DUBLIN, Ohio -- Sustaining success is never easy in golf, and even Tiger Woods can be excused for an off week.
But his performance at the Memorial Tournament was nonetheless surprising, given his 2013 record in general, and his past play at Muirfield Village Golf Club in particular.
Woods had visions of winning a season's fifth tournament prior to the U.S. Open for the first time and a sixth Memorial title overall, but instead headed back to Florida with one of the worst 72-hole performances of his career.
With his third triple-bogey of the tournament, Woods on Sunday rallied to shoot even-par 72 -- after coming into the week having shot 15 of his last 16 rounds under par -- to finish 20 strokes behind winner Matt Kuchar in a tie for 65th.
"Yeah, it happens," said Woods, who finished on the front nine while the leaders were playing the closing holes. "It happens to all of us. I'll go home next week and practice."
Next up is the U.S. Open at Merion, which Woods visited last Tuesday and where he will attempt to win his 15th major championship. June 16 -- the final round of the U.S. Open -- will mark the five-year anniversary of his last major title, at the 2008 U.S. Open.
Asked what he needed to work on this week, Woods said, "Everything. You want everything clicking on all cylinders, especially at the U.S. Open, because everything is tested in the U.S. Open."
Woods needed 29 putts in the fourth round Sunday after taking 30 in each of the first three for a total of 119 -- or 19 more than he needed to win at Doral and 17 more than he took in winning at Bay Hill. Those were exceptional putting weeks, but Woods concurred that his putting was a problem at Muirfield Village.
"I didn't putt very well," he said. "I had bad speed all week. I thought the greens didn't look that fast, but they were putting fast. I could never get the speed of them."
The tie for 65th was his worst finish on the PGA Tour since he tied for 78th at the no-cut WGC-Bridgestone Invitational at Firestone in 2010. In events that have a 36-hole cut, it was his worst finish since a tie for 67th at the 1997 Memorial.
For his 17-year PGA Tour career, Woods has missed just nine cuts and now has only 13 other finishes of 40th or worse. It's an amazingly low number for 301 starts, especially compared with 78 wins and 182 top 10s.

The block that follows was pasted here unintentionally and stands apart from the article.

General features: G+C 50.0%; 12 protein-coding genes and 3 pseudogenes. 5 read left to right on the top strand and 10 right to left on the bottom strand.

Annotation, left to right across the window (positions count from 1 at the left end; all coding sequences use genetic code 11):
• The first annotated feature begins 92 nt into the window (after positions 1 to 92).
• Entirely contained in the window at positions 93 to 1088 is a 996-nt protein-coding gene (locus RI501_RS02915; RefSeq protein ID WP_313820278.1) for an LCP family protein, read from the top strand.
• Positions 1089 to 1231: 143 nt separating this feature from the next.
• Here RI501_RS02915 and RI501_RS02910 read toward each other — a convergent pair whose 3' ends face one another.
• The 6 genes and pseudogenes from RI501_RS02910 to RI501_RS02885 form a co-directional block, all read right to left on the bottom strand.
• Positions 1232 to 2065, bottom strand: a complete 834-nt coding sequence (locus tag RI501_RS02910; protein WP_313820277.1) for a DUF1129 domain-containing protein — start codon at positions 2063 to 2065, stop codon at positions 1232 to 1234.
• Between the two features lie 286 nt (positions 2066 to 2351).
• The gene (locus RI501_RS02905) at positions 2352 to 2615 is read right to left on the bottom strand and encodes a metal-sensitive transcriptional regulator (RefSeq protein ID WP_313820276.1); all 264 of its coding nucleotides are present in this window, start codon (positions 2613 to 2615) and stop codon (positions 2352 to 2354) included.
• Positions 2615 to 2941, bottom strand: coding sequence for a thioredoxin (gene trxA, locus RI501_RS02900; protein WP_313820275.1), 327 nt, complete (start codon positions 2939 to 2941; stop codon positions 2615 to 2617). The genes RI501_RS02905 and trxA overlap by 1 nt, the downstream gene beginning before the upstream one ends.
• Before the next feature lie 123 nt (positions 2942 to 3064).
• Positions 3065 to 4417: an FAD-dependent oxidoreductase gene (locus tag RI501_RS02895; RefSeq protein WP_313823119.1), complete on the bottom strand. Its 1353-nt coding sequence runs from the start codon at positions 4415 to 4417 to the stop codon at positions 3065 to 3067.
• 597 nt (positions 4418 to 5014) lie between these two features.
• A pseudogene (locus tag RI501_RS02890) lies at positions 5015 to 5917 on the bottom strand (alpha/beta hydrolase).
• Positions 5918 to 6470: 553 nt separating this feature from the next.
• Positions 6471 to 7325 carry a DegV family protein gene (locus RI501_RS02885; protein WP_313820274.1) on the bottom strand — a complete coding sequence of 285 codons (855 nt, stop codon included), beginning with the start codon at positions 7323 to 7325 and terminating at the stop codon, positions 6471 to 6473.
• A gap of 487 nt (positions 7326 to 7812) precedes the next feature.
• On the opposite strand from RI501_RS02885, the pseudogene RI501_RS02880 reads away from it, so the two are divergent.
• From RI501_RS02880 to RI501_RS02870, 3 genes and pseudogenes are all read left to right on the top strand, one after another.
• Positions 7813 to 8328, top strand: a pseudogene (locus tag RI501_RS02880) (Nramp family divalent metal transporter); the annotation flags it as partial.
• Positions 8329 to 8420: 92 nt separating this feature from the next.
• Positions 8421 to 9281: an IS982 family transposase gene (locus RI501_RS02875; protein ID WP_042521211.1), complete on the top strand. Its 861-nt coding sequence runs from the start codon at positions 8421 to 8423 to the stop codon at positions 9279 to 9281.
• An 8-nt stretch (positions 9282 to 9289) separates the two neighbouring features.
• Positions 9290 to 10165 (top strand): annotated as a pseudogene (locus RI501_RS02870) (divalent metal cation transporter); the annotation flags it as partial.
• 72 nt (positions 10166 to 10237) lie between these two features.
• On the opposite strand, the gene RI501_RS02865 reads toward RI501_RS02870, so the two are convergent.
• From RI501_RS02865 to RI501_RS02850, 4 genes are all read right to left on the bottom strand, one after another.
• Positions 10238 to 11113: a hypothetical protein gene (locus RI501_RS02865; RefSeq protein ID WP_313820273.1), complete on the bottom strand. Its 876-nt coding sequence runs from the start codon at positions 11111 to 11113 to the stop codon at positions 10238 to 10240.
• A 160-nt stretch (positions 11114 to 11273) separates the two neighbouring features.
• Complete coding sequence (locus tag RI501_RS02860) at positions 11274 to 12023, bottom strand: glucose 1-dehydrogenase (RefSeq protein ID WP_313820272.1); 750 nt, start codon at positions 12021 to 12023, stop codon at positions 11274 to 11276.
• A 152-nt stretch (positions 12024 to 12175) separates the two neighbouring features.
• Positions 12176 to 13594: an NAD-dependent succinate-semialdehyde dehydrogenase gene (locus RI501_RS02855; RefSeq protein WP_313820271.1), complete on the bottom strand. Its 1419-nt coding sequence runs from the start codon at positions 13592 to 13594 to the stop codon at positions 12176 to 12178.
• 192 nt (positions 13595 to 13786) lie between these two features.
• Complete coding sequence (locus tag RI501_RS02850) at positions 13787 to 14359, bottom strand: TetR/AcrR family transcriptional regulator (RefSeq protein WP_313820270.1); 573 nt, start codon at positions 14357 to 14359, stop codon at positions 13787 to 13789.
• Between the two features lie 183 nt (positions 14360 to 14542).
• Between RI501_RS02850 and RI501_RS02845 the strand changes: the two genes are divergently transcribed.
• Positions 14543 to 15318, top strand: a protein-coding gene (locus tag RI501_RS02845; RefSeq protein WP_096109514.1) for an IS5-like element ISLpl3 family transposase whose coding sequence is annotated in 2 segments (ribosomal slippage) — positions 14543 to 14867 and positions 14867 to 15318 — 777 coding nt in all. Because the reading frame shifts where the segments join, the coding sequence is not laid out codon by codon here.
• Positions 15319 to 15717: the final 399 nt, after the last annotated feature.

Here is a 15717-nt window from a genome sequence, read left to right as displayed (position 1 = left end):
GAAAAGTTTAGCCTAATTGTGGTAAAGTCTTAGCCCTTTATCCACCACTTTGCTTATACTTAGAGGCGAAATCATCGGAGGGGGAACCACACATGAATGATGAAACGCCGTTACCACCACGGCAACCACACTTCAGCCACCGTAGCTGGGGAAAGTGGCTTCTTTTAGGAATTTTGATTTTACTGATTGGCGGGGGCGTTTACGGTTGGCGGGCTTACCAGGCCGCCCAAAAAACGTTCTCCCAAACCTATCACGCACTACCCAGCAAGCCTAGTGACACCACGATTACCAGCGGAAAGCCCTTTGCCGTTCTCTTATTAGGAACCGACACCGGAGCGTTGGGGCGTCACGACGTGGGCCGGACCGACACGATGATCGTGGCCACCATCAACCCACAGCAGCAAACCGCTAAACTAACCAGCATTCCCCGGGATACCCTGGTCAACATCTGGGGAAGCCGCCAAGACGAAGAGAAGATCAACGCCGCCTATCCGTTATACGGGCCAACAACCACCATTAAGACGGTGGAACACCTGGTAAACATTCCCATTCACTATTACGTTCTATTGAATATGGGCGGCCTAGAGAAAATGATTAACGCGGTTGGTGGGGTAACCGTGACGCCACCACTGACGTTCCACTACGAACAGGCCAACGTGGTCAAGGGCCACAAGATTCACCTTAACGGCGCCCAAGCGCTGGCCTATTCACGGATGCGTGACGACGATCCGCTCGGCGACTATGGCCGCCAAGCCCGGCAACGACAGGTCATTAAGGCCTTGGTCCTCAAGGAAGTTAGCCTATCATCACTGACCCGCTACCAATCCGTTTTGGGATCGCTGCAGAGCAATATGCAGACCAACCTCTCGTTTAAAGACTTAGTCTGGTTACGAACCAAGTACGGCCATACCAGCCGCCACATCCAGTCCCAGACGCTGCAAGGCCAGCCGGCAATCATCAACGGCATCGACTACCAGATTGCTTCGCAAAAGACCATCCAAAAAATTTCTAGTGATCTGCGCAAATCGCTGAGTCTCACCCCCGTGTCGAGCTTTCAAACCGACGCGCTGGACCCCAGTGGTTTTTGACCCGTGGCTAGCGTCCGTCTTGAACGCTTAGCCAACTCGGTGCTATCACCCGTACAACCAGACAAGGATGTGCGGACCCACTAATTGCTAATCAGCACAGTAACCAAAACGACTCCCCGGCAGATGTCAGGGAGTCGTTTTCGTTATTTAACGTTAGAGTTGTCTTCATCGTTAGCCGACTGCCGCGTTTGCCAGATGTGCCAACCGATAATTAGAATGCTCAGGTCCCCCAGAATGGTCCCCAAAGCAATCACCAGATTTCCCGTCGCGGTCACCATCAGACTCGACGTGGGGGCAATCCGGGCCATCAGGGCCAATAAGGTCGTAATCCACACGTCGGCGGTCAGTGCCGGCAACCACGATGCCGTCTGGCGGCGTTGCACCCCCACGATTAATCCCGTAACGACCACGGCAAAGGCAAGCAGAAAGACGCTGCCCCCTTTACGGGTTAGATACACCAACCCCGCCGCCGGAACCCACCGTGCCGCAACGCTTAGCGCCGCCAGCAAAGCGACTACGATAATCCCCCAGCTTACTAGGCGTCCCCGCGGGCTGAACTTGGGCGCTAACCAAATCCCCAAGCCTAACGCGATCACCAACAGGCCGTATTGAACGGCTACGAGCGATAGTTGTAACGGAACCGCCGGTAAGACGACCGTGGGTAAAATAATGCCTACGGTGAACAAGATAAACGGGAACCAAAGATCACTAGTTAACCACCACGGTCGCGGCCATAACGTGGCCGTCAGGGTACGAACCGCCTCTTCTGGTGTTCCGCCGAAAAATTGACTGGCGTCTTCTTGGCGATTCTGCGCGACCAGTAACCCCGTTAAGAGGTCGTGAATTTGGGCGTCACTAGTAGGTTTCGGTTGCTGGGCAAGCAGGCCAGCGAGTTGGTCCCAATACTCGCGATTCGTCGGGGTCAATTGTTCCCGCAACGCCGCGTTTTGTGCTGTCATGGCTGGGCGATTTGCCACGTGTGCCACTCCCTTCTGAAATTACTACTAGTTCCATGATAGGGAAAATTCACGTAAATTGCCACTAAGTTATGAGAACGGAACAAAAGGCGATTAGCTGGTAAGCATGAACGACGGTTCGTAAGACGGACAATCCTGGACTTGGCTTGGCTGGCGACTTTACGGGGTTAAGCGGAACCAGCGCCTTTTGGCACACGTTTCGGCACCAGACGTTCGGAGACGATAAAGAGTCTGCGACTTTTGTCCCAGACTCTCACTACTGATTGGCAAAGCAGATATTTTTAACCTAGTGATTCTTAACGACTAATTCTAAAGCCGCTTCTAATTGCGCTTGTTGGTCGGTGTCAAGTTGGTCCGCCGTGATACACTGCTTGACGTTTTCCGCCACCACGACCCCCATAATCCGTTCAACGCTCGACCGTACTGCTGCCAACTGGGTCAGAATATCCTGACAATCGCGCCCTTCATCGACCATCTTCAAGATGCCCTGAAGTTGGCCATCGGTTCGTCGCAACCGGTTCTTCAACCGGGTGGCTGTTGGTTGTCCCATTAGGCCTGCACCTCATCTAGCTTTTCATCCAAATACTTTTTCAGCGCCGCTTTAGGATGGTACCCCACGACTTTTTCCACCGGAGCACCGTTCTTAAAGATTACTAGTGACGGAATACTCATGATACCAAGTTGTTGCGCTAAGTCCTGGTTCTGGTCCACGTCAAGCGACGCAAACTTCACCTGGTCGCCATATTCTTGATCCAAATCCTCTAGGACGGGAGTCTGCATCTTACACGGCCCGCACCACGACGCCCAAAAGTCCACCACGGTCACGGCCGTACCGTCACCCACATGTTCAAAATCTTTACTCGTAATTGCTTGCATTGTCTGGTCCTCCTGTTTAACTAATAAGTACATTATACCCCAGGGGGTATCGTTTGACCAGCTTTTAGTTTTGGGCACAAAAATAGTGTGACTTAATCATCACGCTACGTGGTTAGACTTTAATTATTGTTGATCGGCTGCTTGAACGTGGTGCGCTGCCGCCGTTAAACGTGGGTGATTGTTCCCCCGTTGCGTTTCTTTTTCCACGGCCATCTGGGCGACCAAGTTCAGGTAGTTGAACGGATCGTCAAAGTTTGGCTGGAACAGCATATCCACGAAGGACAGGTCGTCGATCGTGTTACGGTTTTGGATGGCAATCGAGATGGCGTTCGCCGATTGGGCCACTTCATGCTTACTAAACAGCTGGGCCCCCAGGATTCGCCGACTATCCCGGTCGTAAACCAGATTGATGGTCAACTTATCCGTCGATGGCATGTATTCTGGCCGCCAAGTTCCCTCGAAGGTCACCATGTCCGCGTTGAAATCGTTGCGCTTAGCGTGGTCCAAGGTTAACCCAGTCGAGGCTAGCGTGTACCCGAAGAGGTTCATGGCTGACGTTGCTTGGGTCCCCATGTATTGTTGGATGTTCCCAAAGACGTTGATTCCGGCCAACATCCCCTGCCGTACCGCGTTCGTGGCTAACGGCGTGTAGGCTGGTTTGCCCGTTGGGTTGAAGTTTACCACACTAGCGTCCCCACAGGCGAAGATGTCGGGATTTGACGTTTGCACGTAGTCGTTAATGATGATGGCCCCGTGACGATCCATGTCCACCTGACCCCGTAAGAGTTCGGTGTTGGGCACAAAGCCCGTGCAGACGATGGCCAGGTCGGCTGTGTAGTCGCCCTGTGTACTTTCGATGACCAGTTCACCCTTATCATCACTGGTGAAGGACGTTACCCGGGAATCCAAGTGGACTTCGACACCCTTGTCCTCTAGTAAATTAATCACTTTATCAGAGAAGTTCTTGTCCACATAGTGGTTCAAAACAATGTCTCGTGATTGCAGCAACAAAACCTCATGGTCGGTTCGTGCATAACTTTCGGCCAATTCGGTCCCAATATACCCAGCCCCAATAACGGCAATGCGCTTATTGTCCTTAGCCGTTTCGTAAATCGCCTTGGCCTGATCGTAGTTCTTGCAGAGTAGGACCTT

This was just the fourth time he has finished 60th or worse in a tournament, the first coming in his opening event as a pro -- the 1996 Greater Milwaukee Open, where he tied for 60th.
And this was not easy to see coming. Woods, whose worst previous finish this year on the PGA Tour was a tie for 37th at the Honda Classic (he also missed the cut on the European Tour's Abu Dhabi HSBC Championship), had won three of his last four starts, with a tie for fourth at the Masters.
Three weeks ago, Woods had one of his best overall performances in capturing The Players Championship, running his victory total to seven in the last 15 months and solidifying his position as the No. 1-ranked player in the world.
But he had a strange week at Muirfield Village, where he's won five times but also now has three of his worst 72-hole finishes. Woods tied for 67th here in 1997 and tied for 51st in 1998.
He made five birdies on Thursday but also had four bogeys to shoot 1-under 71. Things started to go poorly on Friday, where he made the first of two double-bogeys at the par-5 15th hole. On Saturday, he made a triple at the 18th that led to a back-nine 44 -- his worst score for nine holes as a professional. All of this was done without the benefit of penalty strokes.
"It's just one of those weeks. It happens," Woods said. "This week I obviously didn't putt well. I had some funky stances. At Honda, I had two lost balls. It just happens, happened to be one of those weeks."